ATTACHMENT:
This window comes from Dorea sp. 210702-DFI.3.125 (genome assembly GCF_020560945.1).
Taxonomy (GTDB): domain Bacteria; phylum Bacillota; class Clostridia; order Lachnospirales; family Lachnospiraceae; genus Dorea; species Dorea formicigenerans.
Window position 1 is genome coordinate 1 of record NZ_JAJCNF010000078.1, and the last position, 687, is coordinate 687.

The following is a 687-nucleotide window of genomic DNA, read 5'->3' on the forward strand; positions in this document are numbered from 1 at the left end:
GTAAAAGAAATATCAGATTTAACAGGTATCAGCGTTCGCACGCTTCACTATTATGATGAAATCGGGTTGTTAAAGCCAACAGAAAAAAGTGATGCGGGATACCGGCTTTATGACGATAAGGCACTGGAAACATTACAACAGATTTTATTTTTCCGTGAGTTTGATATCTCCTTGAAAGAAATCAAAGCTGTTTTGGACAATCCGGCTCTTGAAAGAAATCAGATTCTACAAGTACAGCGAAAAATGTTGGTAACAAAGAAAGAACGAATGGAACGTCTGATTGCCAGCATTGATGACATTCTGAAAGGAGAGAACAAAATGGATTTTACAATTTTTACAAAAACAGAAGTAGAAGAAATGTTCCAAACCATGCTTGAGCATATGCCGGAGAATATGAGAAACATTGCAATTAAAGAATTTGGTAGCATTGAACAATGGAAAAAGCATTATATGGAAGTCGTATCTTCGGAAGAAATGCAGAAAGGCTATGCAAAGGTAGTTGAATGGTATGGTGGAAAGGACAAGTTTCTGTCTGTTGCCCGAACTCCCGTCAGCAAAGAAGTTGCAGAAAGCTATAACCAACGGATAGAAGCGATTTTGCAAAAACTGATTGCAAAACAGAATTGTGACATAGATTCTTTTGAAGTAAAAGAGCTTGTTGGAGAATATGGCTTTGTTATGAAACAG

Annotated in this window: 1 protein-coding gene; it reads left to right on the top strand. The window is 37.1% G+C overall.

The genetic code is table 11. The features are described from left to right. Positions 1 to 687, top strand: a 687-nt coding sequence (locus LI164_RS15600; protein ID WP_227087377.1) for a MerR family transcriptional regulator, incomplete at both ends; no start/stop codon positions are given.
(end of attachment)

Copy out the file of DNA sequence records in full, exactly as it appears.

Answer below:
This window comes from Dorea sp. 210702-DFI.3.125 (genome assembly GCF_020560945.1).
Taxonomy (GTDB): domain Bacteria; phylum Bacillota; class Clostridia; order Lachnospirales; family Lachnospiraceae; genus Dorea; species Dorea formicigenerans.
Window position 1 is genome coordinate 1 of record NZ_JAJCNF010000078.1, and the last position, 687, is coordinate 687.

The following is a 687-nucleotide window of genomic DNA, read 5'->3' on the forward strand; positions in this document are numbered from 1 at the left end:
GTAAAAGAAATATCAGATTTAACAGGTATCAGCGTTCGCACGCTTCACTATTATGATGAAATCGGGTTGTTAAAGCCAACAGAAAAAAGTGATGCGGGATACCGGCTTTATGACGATAAGGCACTGGAAACATTACAACAGATTTTATTTTTCCGTGAGTTTGATATCTCCTTGAAAGAAATCAAAGCTGTTTTGGACAATCCGGCTCTTGAAAGAAATCAGATTCTACAAGTACAGCGAAAAATGTTGGTAACAAAGAAAGAACGAATGGAACGTCTGATTGCCAGCATTGATGACATTCTGAAAGGAGAGAACAAAATGGATTTTACAATTTTTACAAAAACAGAAGTAGAAGAAATGTTCCAAACCATGCTTGAGCATATGCCGGAGAATATGAGAAACATTGCAATTAAAGAATTTGGTAGCATTGAACAATGGAAAAAGCATTATATGGAAGTCGTATCTTCGGAAGAAATGCAGAAAGGCTATGCAAAGGTAGTTGAATGGTATGGTGGAAAGGACAAGTTTCTGTCTGTTGCCCGAACTCCCGTCAGCAAAGAAGTTGCAGAAAGCTATAACCAACGGATAGAAGCGATTTTGCAAAAACTGATTGCAAAACAGAATTGTGACATAGATTCTTTTGAAGTAAAAGAGCTTGTTGGAGAATATGGCTTTGTTATGAAACAG

Annotated in this window: 1 protein-coding gene; it reads left to right on the top strand. The window is 37.1% G+C overall.

The genetic code is table 11. The features are described from left to right. Positions 1 to 687, top strand: a 687-nt coding sequence (locus LI164_RS15600; protein ID WP_227087377.1) for a MerR family transcriptional regulator, incomplete at both ends; no start/stop codon positions are given.